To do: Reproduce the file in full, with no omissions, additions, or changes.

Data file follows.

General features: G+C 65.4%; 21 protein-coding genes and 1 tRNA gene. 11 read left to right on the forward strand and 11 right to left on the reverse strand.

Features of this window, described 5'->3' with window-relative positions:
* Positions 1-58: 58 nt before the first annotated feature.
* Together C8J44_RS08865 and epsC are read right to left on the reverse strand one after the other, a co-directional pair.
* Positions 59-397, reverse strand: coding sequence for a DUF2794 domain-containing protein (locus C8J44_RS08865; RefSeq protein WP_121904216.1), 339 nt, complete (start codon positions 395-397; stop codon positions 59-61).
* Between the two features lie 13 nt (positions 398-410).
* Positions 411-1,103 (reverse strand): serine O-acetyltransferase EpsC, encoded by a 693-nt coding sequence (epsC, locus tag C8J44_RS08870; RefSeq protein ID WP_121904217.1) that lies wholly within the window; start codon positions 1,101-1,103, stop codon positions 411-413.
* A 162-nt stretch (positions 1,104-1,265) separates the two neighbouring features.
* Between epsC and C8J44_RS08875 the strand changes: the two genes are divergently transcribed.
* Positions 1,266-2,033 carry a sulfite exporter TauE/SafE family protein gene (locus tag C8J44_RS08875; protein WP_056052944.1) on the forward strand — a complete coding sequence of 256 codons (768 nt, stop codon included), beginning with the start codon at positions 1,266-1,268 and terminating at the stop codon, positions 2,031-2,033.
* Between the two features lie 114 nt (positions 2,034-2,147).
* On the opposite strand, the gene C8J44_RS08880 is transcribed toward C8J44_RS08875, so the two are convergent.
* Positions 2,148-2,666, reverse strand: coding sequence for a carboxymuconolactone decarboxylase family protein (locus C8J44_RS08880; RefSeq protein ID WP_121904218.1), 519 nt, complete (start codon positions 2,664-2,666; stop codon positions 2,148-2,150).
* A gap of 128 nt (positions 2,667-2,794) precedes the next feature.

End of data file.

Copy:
General features: G+C 65.4%; 21 protein-coding genes and 1 tRNA gene. 11 read left to right on the forward strand and 11 right to left on the reverse strand.

Features of this window, described 5'->3' with window-relative positions:
* Positions 1-58: 58 nt before the first annotated feature.
* Together C8J44_RS08865 and epsC are read right to left on the reverse strand one after the other, a co-directional pair.
* Positions 59-397, reverse strand: coding sequence for a DUF2794 domain-containing protein (locus C8J44_RS08865; RefSeq protein WP_121904216.1), 339 nt, complete (start codon positions 395-397; stop codon positions 59-61).
* Between the two features lie 13 nt (positions 398-410).
* Positions 411-1,103 (reverse strand): serine O-acetyltransferase EpsC, encoded by a 693-nt coding sequence (epsC, locus tag C8J44_RS08870; RefSeq protein ID WP_121904217.1) that lies wholly within the window; start codon positions 1,101-1,103, stop codon positions 411-413.
* A 162-nt stretch (positions 1,104-1,265) separates the two neighbouring features.
* Between epsC and C8J44_RS08875 the strand changes: the two genes are divergently transcribed.
* Positions 1,266-2,033 carry a sulfite exporter TauE/SafE family protein gene (locus tag C8J44_RS08875; protein WP_056052944.1) on the forward strand — a complete coding sequence of 256 codons (768 nt, stop codon included), beginning with the start codon at positions 1,266-1,268 and terminating at the stop codon, positions 2,031-2,033.
* Between the two features lie 114 nt (positions 2,034-2,147).
* On the opposite strand, the gene C8J44_RS08880 is transcribed toward C8J44_RS08875, so the two are convergent.
* Positions 2,148-2,666, reverse strand: coding sequence for a carboxymuconolactone decarboxylase family protein (locus C8J44_RS08880; RefSeq protein ID WP_121904218.1), 519 nt, complete (start codon positions 2,664-2,666; stop codon positions 2,148-2,150).
* A gap of 128 nt (positions 2,667-2,794) precedes the next feature.